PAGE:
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The Bug: A Novelby Ellen Ullman
Synopses & Reviews
In 1984, at a start-up company in Silicon Valley, a novice software tester, Roberta Walton, stumbles across a bug. It's an everyday occurrence; she brings it to its inadvertent creator, Ethan Levin, a longtime programmer working at the limits of his knowledge and abilities. So begins the story of The Bug.
This time, Ethan can't find the problem, no matter how obsessively he combs through the code. Roberta runs test after test but can't make the bug reappear at will, though she knows it's still lurking. No one can find the solution to this bug. The situation escalates until the fate of the company is on the line. Under the pressures of his obsession with the bug and his rapidly deteriorating personal life, Ethan Levin begins to unravel. Roberta, on the other hand, is drawn to the challenge. Forced to learn how to program, she comes to appreciate the unique feeling of being close to the machine, of speaking the computer's language and understanding its rules.
This is what Ellen Ullman is brilliant at conveying: the friction in the human-computer relationship, this tense space between human beings and the machines they have created — a space we all occupy every day as we peer into our computer screens. It's a space Ullman knows unusually well, having been a computer programmer for more than twenty years. And having switched from code to prose, she has proven herself a revelatory, fascinatingly articulate writer, taking readers places fiction has never brought them to before.
The Bug captures the strange and exhilarating atmosphere of the dawn of the personal computing era as perfectly as Soul of a New Machine, but the novel's true power comes from the qualities it shares with the most captivating fiction. In the tradition of Mary Shelley's Frankenstein, it updates the story of technology run amok; as an exploration of human transformation, it recalls Kafka's Metamorphosis. With an intriguing cast of full-blooded characters, deft, eloquent prose, and a suspenseful narrative, The Bug will keep readers — even those without a technological bone in their bodies — glued to its pages.
"Ellen Ullman writes unsparingly of the vivid, compelling, emotionally riven souls who gave us our new machines. By turns love story, tense psychological drama and comedy of (very bad) manners, The Bug is an edgy and irresistible journey into lives all too rarely visited by literary types." Geraldine Brooks, Author of A Year of Wonders
"For someone sitting so close to the machine, Ellen Ullman possesses a remarkably wide-angle perspective on the technology culture she inhabits... It's a ride we're all on, though most of us sit passively at the wheel; Ullman brings into sharp focus the blurry landscape whizzing by." Village Voice
"Ellen Ullman gives her extraordinarily realistic insider's perspective missing from the pundits who write about it secondhand. And male coders writing about their culture might not remember to include the life part." Stewart Brand
"Ellen Ullman, English major turned computer programmer, writes with humor and aplomb... Ullman takes her liberal arts sensibility and opens a fascinating window onto the culture of people obsessed with Activex controls, device drivers, and C++." Newsweek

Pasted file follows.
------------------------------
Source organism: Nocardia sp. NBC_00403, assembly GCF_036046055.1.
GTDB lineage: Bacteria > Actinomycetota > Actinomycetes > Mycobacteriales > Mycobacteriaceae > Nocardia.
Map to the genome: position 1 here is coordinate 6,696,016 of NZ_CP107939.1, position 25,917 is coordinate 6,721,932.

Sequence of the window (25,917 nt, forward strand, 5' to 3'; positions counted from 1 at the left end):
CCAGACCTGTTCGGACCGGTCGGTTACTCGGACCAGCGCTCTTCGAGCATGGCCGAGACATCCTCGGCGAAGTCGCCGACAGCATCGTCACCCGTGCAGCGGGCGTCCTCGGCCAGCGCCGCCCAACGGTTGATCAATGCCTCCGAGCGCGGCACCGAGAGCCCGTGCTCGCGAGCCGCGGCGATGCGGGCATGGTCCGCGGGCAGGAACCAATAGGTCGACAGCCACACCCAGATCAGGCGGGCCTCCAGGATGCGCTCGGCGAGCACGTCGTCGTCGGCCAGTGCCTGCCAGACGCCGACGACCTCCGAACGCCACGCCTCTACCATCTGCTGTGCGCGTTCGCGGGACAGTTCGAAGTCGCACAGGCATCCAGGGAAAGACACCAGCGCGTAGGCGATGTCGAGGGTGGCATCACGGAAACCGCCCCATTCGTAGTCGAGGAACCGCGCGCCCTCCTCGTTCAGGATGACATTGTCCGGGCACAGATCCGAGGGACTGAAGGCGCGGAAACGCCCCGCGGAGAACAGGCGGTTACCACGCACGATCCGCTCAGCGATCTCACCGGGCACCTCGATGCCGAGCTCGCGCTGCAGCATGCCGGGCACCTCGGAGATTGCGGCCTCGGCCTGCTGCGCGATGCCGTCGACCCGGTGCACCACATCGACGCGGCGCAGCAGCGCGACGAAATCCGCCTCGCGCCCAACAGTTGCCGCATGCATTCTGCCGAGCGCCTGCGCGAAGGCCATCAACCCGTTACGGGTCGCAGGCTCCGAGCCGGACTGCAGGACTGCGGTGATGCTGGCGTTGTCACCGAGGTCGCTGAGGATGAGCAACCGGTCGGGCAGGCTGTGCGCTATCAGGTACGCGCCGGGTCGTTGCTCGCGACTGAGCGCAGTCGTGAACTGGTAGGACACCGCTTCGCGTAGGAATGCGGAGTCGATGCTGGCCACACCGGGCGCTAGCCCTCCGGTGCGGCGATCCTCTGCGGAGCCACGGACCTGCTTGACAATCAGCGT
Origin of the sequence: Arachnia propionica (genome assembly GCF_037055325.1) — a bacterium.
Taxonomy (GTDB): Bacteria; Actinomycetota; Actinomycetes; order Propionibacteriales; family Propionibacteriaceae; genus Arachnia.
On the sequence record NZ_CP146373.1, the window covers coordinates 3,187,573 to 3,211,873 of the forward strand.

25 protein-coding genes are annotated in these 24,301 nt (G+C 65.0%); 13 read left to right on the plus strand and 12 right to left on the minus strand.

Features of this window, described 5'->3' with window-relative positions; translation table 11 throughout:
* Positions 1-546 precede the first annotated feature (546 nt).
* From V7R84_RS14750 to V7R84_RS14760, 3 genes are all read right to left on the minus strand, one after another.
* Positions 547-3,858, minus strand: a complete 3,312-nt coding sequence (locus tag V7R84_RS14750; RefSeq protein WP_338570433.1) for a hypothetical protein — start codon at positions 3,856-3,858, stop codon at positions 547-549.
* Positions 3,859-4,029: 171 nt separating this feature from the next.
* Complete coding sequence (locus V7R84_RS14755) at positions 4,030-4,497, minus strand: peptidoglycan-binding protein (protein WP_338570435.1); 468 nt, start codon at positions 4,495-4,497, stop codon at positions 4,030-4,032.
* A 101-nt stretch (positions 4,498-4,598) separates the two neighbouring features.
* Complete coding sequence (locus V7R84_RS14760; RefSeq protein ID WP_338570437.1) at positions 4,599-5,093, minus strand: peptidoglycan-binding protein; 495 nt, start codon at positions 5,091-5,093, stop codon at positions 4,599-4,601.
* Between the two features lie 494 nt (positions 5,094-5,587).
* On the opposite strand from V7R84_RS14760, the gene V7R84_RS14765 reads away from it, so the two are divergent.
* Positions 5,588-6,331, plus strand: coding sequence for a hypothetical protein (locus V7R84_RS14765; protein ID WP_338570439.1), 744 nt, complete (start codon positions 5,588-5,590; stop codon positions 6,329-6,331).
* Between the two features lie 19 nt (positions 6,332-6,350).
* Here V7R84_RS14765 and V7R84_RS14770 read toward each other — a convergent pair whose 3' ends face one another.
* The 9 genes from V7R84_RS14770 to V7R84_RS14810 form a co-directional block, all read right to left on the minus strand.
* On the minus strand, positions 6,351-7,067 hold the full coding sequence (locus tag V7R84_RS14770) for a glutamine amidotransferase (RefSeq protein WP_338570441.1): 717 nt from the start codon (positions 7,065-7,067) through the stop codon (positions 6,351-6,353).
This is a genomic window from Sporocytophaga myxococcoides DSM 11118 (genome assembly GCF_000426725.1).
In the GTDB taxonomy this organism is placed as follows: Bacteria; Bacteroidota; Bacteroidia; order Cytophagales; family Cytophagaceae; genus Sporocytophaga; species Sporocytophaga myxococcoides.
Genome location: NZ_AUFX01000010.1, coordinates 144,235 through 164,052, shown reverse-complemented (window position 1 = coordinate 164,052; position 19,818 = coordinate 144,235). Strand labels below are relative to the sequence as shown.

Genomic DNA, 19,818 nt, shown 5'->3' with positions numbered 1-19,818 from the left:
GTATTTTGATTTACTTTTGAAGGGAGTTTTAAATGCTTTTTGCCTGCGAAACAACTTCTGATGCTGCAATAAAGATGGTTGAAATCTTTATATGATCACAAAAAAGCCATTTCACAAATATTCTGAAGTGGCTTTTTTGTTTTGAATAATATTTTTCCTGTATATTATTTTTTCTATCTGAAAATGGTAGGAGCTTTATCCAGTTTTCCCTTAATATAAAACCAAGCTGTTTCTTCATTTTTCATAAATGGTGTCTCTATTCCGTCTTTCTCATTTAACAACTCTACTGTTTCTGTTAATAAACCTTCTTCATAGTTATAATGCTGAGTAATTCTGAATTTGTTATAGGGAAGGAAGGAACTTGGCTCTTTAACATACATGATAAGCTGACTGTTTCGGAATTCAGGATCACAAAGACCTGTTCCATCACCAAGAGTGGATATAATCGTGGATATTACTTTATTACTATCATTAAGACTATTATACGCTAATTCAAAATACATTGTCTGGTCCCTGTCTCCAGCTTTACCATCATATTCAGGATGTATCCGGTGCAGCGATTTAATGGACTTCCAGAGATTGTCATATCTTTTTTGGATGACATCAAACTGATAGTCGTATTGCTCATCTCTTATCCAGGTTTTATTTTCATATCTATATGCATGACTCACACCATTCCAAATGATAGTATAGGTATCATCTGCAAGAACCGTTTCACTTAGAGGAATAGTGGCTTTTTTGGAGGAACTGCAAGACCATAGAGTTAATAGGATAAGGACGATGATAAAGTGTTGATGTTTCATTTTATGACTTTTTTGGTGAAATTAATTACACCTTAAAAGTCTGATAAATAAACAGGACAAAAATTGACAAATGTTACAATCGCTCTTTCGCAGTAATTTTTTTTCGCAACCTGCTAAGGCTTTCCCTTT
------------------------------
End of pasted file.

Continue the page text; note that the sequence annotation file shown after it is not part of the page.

A mesmerizing first novel about a demonic, elusive computer bug and the havoc it wreaks on the lives of the people around it--a novel of obsession, suspense, and love that takes readers behind the screens of the virtual life and plumbs the perils and the promises it poses to human nature.
The Bug is a mesmerizing first novel about a demonic, elusive computer bug and the havoc it wreaks on the lives of the people around it. This rare combination-a novel of ideas and a suspense-is a story about obsession and love that takes readers deep into both the personal and virtual life.
In 1984, at the dawn of the personal-computer era, Roberta Walton, a novice software tester at a SiliconValley start-up, stumbles across a bug. She brings it to its inadvertent creator, Ethan Levin, a longtime programmer who is working at the limits of his knowledge and abilities. Both believe this is a bug like any other to be found and fixed and crossed off the list. But no matter how obsessively Ethan combs through the depths of the code, he can't find its cause. Roberta runs test after test but can't make the bug appear at will. Meanwhile, the bug, living up to its name, "The Jester," shows itself only at the least opportune times and jeopardizes the fate of the company.
Under the pressures of his obsession with the bug and his rapidly deteriorating personal life, Ethan begins to unravel. Roberta, on the other hand, is drawn to the challenge. Forced to learn how to program, she comes to appreciate the intense intimacy of speaking the computer's language.
As she did in Close to the Machine, Ellen Ullman brilliantly limns the space between human beings and computers-a space we all occupy every day as we peer into our monitors. Ullman has been a computer programmer for more than twenty years, and having switched from code to prose, she has shown herself to be a unique, revelatory writer. She is the insider who can articulate the realities of the technical world, taking readers to emotional and intellectual places fiction has never brought them before. With The Bug, Ullman proves she is not only a remarkable essayist but also a master storyteller.
About the Author
Ellen Ullman worked as a computer programmer for over twenty years, entering the field when few women were part of the computing culture. She is the author of the cult classic memoir Close to the Machine and the fortchcoming novel The Bug. She currently writes for Harper's, Wired, and Salon, and has been a regular guest commentator on NPR. She lives in San Francisco, California.
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